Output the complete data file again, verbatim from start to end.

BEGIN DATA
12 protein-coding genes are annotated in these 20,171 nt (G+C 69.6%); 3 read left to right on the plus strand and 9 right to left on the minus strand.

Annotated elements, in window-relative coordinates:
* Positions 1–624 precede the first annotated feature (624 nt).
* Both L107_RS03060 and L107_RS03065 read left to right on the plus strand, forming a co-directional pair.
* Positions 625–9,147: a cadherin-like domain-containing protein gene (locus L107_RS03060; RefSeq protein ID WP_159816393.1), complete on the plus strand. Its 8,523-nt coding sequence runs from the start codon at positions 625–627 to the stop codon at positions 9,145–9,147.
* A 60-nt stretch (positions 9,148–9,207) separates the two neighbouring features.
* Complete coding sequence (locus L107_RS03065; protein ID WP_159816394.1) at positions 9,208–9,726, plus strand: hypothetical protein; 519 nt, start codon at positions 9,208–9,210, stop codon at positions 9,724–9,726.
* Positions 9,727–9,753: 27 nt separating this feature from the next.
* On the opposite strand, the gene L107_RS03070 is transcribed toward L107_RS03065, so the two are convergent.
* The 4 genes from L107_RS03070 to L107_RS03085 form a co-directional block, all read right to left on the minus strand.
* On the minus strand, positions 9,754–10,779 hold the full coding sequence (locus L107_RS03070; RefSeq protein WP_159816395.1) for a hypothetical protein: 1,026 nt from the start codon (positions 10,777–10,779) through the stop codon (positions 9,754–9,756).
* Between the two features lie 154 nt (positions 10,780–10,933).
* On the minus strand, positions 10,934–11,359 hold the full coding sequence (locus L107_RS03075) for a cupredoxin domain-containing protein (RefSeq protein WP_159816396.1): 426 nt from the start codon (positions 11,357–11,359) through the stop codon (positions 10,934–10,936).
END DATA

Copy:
12 protein-coding genes are annotated in these 20,171 nt (G+C 69.6%); 3 read left to right on the plus strand and 9 right to left on the minus strand.

Annotated elements, in window-relative coordinates:
* Positions 1–624 precede the first annotated feature (624 nt).
* Both L107_RS03060 and L107_RS03065 read left to right on the plus strand, forming a co-directional pair.
* Positions 625–9,147: a cadherin-like domain-containing protein gene (locus L107_RS03060; RefSeq protein ID WP_159816393.1), complete on the plus strand. Its 8,523-nt coding sequence runs from the start codon at positions 625–627 to the stop codon at positions 9,145–9,147.
* A 60-nt stretch (positions 9,148–9,207) separates the two neighbouring features.
* Complete coding sequence (locus L107_RS03065; protein ID WP_159816394.1) at positions 9,208–9,726, plus strand: hypothetical protein; 519 nt, start codon at positions 9,208–9,210, stop codon at positions 9,724–9,726.
* Positions 9,727–9,753: 27 nt separating this feature from the next.
* On the opposite strand, the gene L107_RS03070 is transcribed toward L107_RS03065, so the two are convergent.
* The 4 genes from L107_RS03070 to L107_RS03085 form a co-directional block, all read right to left on the minus strand.
* On the minus strand, positions 9,754–10,779 hold the full coding sequence (locus L107_RS03070; RefSeq protein WP_159816395.1) for a hypothetical protein: 1,026 nt from the start codon (positions 10,777–10,779) through the stop codon (positions 9,754–9,756).
* Between the two features lie 154 nt (positions 10,780–10,933).
* On the minus strand, positions 10,934–11,359 hold the full coding sequence (locus L107_RS03075) for a cupredoxin domain-containing protein (RefSeq protein WP_159816396.1): 426 nt from the start codon (positions 11,357–11,359) through the stop codon (positions 10,934–10,936).